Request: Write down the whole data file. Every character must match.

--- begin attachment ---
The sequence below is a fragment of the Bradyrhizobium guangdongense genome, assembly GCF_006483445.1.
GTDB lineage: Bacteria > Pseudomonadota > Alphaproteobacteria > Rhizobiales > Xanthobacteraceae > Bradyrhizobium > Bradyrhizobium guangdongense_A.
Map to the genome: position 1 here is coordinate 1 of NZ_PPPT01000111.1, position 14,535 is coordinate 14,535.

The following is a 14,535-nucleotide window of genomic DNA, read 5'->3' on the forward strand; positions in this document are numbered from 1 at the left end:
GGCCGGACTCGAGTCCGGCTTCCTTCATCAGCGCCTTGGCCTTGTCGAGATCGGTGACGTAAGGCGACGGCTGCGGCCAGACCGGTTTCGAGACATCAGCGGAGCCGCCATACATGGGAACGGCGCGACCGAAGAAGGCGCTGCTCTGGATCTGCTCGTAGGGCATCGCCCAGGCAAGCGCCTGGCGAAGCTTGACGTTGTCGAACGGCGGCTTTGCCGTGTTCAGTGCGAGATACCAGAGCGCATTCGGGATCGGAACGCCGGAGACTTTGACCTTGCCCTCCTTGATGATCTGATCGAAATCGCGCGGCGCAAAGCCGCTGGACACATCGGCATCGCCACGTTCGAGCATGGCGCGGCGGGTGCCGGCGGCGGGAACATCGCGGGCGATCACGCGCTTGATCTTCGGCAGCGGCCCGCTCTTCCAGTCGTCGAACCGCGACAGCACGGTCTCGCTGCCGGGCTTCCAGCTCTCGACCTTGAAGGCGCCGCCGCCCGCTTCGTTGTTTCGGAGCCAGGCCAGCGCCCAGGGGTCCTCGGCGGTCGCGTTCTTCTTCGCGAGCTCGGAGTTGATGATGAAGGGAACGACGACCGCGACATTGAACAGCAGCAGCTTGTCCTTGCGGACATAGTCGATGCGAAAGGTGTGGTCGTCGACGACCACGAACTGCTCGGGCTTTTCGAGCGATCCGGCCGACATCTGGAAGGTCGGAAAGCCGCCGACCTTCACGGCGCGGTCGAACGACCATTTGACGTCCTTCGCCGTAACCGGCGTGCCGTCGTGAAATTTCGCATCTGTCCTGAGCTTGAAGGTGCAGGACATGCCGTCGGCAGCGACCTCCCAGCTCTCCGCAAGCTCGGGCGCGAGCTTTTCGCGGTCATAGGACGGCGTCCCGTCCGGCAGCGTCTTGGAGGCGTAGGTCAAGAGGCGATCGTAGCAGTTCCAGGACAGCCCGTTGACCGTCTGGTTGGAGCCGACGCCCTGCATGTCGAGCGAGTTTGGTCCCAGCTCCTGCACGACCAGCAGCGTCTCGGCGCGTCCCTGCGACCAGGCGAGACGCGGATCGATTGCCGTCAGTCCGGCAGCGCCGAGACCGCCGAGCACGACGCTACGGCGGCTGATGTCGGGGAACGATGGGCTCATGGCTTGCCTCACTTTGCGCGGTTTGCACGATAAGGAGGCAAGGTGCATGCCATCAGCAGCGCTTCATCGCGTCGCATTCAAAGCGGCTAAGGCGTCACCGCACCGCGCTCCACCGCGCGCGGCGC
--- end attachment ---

The sequence below is a fragment of the Bradyrhizobium guangdongense genome, assembly GCF_006483445.1.
GTDB lineage: Bacteria > Pseudomonadota > Alphaproteobacteria > Rhizobiales > Xanthobacteraceae > Bradyrhizobium > Bradyrhizobium guangdongense_A.
Map to the genome: position 1 here is coordinate 1 of NZ_PPPT01000111.1, position 14,535 is coordinate 14,535.

The following is a 14,535-nucleotide window of genomic DNA, read 5'->3' on the forward strand; positions in this document are numbered from 1 at the left end:
GGCCGGACTCGAGTCCGGCTTCCTTCATCAGCGCCTTGGCCTTGTCGAGATCGGTGACGTAAGGCGACGGCTGCGGCCAGACCGGTTTCGAGACATCAGCGGAGCCGCCATACATGGGAACGGCGCGACCGAAGAAGGCGCTGCTCTGGATCTGCTCGTAGGGCATCGCCCAGGCAAGCGCCTGGCGAAGCTTGACGTTGTCGAACGGCGGCTTTGCCGTGTTCAGTGCGAGATACCAGAGCGCATTCGGGATCGGAACGCCGGAGACTTTGACCTTGCCCTCCTTGATGATCTGATCGAAATCGCGCGGCGCAAAGCCGCTGGACACATCGGCATCGCCACGTTCGAGCATGGCGCGGCGGGTGCCGGCGGCGGGAACATCGCGGGCGATCACGCGCTTGATCTTCGGCAGCGGCCCGCTCTTCCAGTCGTCGAACCGCGACAGCACGGTCTCGCTGCCGGGCTTCCAGCTCTCGACCTTGAAGGCGCCGCCGCCCGCTTCGTTGTTTCGGAGCCAGGCCAGCGCCCAGGGGTCCTCGGCGGTCGCGTTCTTCTTCGCGAGCTCGGAGTTGATGATGAAGGGAACGACGACCGCGACATTGAACAGCAGCAGCTTGTCCTTGCGGACATAGTCGATGCGAAAGGTGTGGTCGTCGACGACCACGAACTGCTCGGGCTTTTCGAGCGATCCGGCCGACATCTGGAAGGTCGGAAAGCCGCCGACCTTCACGGCGCGGTCGAACGACCATTTGACGTCCTTCGCCGTAACCGGCGTGCCGTCGTGAAATTTCGCATCTGTCCTGAGCTTGAAGGTGCAGGACATGCCGTCGGCAGCGACCTCCCAGCTCTCCGCAAGCTCGGGCGCGAGCTTTTCGCGGTCATAGGACGGCGTCCCGTCCGGCAGCGTCTTGGAGGCGTAGGTCAAGAGGCGATCGTAGCAGTTCCAGGACAGCCCGTTGACCGTCTGGTTGGAGCCGACGCCCTGCATGTCGAGCGAGTTTGGTCCCAGCTCCTGCACGACCAGCAGCGTCTCGGCGCGTCCCTGCGACCAGGCGAGACGCGGATCGATTGCCGTCAGTCCGGCAGCGCCGAGACCGCCGAGCACGACGCTACGGCGGCTGATGTCGGGGAACGATGGGCTCATGGCTTGCCTCACTTTGCGCGGTTTGCACGATAAGGAGGCAAGGTGCATGCCATCAGCAGCGCTTCATCGCGTCGCATTCAAAGCGGCTAAGGCGTCACCGCACCGCGCTCCACCGCGCGCGGCGC